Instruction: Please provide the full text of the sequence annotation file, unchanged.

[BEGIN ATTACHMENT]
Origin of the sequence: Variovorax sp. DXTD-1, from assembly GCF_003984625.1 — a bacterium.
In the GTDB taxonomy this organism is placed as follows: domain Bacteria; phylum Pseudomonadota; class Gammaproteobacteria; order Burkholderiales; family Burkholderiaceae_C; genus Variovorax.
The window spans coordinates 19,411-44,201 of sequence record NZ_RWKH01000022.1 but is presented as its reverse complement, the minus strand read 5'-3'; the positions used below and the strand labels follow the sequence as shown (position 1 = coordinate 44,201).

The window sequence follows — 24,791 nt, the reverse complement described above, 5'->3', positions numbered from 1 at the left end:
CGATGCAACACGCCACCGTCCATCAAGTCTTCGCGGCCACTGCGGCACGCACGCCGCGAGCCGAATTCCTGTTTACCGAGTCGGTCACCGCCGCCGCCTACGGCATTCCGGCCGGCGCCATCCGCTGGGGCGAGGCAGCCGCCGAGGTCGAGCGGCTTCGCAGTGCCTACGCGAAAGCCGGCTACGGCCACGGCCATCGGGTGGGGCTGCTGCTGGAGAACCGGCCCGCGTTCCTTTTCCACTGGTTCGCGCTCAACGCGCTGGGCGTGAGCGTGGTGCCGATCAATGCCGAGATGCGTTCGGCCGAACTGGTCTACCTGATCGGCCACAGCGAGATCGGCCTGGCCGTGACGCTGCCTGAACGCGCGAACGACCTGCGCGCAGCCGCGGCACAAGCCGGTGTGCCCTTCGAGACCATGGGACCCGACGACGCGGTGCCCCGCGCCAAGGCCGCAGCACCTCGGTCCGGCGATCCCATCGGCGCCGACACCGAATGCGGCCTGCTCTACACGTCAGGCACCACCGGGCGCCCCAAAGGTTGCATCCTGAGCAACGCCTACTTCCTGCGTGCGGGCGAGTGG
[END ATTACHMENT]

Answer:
Origin of the sequence: Variovorax sp. DXTD-1, from assembly GCF_003984625.1 — a bacterium.
In the GTDB taxonomy this organism is placed as follows: domain Bacteria; phylum Pseudomonadota; class Gammaproteobacteria; order Burkholderiales; family Burkholderiaceae_C; genus Variovorax.
The window spans coordinates 19,411-44,201 of sequence record NZ_RWKH01000022.1 but is presented as its reverse complement, the minus strand read 5'-3'; the positions used below and the strand labels follow the sequence as shown (position 1 = coordinate 44,201).

The window sequence follows — 24,791 nt, the reverse complement described above, 5'->3', positions numbered from 1 at the left end:
CGATGCAACACGCCACCGTCCATCAAGTCTTCGCGGCCACTGCGGCACGCACGCCGCGAGCCGAATTCCTGTTTACCGAGTCGGTCACCGCCGCCGCCTACGGCATTCCGGCCGGCGCCATCCGCTGGGGCGAGGCAGCCGCCGAGGTCGAGCGGCTTCGCAGTGCCTACGCGAAAGCCGGCTACGGCCACGGCCATCGGGTGGGGCTGCTGCTGGAGAACCGGCCCGCGTTCCTTTTCCACTGGTTCGCGCTCAACGCGCTGGGCGTGAGCGTGGTGCCGATCAATGCCGAGATGCGTTCGGCCGAACTGGTCTACCTGATCGGCCACAGCGAGATCGGCCTGGCCGTGACGCTGCCTGAACGCGCGAACGACCTGCGCGCAGCCGCGGCACAAGCCGGTGTGCCCTTCGAGACCATGGGACCCGACGACGCGGTGCCCCGCGCCAAGGCCGCAGCACCTCGGTCCGGCGATCCCATCGGCGCCGACACCGAATGCGGCCTGCTCTACACGTCAGGCACCACCGGGCGCCCCAAAGGTTGCATCCTGAGCAACGCCTACTTCCTGCGTGCGGGCGAGTGG